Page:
How to remove keycaps from your mechanical keyboard
Should you need to remove the keycaps on your mechanical keyboard to clean the device or to switch out the caps and add a personal touch, you'll need to use a keycap puller. These small accessories wrap around a keycap, enabling you to pull out the caps without damaging them or the switches they're attached to. Gone are the times of spending a solid 10 minutes attempting to launch keycaps into space using a pocket knife.
Depending on the keyboard you purchase, the manufacturer may include a keycap puller. If not, you can pick one up off the likes of Amazon from $6. There's the choice between a wire and plastic remover, but both work in a similar fashion and should be absolutely fine in completing the task at hand.
- Attach the puller to the keycap you wish to remove.
- Pull up on the keycap to remove it from the switch.
- Remove the keycap from the puller tool.
Be careful when removing keycaps, especially if your keyboard has LED backlight illumination. Should you have the input device plugged in and turned on when removing keycaps, you'll be greeted by some blinding lights. Thus we urge you to ensure everything is turned off and unplugged before attempting to remove them. That and it's generally good practice to turn electronics off before working on them.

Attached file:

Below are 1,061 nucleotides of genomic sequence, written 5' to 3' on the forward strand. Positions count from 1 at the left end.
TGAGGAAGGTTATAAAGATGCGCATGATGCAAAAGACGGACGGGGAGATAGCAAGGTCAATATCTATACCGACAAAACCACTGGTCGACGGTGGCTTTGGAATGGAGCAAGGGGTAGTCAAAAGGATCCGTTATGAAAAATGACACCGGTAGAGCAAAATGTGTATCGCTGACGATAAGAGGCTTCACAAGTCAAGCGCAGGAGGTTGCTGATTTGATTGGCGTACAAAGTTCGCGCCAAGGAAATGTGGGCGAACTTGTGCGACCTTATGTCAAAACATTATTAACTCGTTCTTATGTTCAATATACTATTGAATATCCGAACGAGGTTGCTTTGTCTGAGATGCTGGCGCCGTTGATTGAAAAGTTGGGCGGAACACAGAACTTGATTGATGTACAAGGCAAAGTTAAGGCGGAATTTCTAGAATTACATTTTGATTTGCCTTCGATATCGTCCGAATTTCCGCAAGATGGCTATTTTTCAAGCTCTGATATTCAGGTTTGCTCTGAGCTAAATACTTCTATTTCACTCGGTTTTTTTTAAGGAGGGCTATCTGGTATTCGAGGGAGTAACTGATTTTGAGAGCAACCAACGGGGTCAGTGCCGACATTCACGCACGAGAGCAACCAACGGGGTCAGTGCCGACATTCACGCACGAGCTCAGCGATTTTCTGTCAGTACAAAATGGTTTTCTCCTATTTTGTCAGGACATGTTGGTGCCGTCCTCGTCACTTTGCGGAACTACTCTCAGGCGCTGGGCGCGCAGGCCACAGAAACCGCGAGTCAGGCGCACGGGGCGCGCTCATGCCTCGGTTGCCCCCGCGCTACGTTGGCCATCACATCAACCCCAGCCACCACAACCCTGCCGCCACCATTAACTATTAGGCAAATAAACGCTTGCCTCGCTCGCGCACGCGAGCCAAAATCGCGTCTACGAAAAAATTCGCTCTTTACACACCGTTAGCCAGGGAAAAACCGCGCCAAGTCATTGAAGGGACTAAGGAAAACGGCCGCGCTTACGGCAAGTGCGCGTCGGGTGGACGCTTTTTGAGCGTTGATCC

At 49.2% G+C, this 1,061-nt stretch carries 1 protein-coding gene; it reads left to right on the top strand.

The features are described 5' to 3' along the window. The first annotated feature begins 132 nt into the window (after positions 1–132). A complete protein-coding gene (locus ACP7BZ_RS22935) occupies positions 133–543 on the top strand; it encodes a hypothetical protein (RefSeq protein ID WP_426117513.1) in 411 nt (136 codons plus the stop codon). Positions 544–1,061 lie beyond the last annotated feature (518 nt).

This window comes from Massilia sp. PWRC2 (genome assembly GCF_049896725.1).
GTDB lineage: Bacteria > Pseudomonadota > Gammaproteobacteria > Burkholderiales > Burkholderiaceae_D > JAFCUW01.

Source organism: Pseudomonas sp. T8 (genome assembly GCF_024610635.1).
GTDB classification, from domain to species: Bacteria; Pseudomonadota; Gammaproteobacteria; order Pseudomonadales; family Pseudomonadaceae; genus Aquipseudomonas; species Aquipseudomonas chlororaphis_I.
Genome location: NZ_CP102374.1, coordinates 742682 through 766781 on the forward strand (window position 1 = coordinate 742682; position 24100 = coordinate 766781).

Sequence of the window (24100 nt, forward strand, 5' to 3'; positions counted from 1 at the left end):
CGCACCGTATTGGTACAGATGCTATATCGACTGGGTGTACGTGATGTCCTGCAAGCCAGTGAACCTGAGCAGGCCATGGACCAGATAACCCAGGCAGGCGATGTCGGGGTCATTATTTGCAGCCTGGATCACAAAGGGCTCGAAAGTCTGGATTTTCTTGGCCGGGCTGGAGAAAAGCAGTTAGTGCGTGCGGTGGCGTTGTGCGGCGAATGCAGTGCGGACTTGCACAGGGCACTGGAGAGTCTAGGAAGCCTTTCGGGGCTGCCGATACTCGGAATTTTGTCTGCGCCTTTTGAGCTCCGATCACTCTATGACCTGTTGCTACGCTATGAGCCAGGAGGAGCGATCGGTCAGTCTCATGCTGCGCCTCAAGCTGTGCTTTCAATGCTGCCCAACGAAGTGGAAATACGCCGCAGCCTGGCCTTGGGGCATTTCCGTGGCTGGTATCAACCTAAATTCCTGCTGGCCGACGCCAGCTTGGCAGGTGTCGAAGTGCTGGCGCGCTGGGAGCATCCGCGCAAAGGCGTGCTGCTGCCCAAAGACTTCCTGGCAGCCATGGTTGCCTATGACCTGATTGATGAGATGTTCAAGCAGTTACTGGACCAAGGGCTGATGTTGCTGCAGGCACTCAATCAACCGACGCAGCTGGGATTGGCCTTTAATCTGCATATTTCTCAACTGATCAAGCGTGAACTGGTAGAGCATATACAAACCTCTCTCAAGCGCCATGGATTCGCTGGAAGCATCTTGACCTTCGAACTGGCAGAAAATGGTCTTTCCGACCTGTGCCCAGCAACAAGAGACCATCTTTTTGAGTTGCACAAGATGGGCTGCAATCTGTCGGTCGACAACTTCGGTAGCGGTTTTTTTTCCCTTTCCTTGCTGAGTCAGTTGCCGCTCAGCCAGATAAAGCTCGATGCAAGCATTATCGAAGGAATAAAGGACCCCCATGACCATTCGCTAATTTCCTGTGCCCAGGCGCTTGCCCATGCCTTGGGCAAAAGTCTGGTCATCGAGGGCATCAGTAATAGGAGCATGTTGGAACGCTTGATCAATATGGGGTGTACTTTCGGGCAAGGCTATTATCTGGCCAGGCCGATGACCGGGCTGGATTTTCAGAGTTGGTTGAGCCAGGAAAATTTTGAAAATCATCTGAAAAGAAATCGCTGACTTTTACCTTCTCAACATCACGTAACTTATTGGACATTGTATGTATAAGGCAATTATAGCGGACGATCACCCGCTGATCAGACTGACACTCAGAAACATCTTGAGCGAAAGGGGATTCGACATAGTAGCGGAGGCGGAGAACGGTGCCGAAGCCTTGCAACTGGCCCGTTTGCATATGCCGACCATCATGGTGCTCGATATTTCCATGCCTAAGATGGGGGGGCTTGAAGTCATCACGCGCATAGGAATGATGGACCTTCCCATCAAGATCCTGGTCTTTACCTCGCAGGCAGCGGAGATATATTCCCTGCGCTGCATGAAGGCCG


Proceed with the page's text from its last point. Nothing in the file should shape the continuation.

There are custom keycaps available for purchase that can add textured feel to certain keys (like WASD for gamers) or new colors to differentiate said keys from the rest. Just like the keycap removers, some keyboard manufacturers will include these optional extras with their units, but if not you could try online stores who specialize in custom keycaps:
If all else fails, you can bend a paperclip flat, create a "U" shape and bend both ends inwards to create your own DIY keycap removal tool.
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Rich Edmonds was formerly a Senior Editor of PC hardware at Windows Central, covering everything related to PC components and NAS. He's been involved in technology for more than a decade and knows a thing or two about the magic inside a PC chassis. You can follow him on Twitter at @RichEdmonds.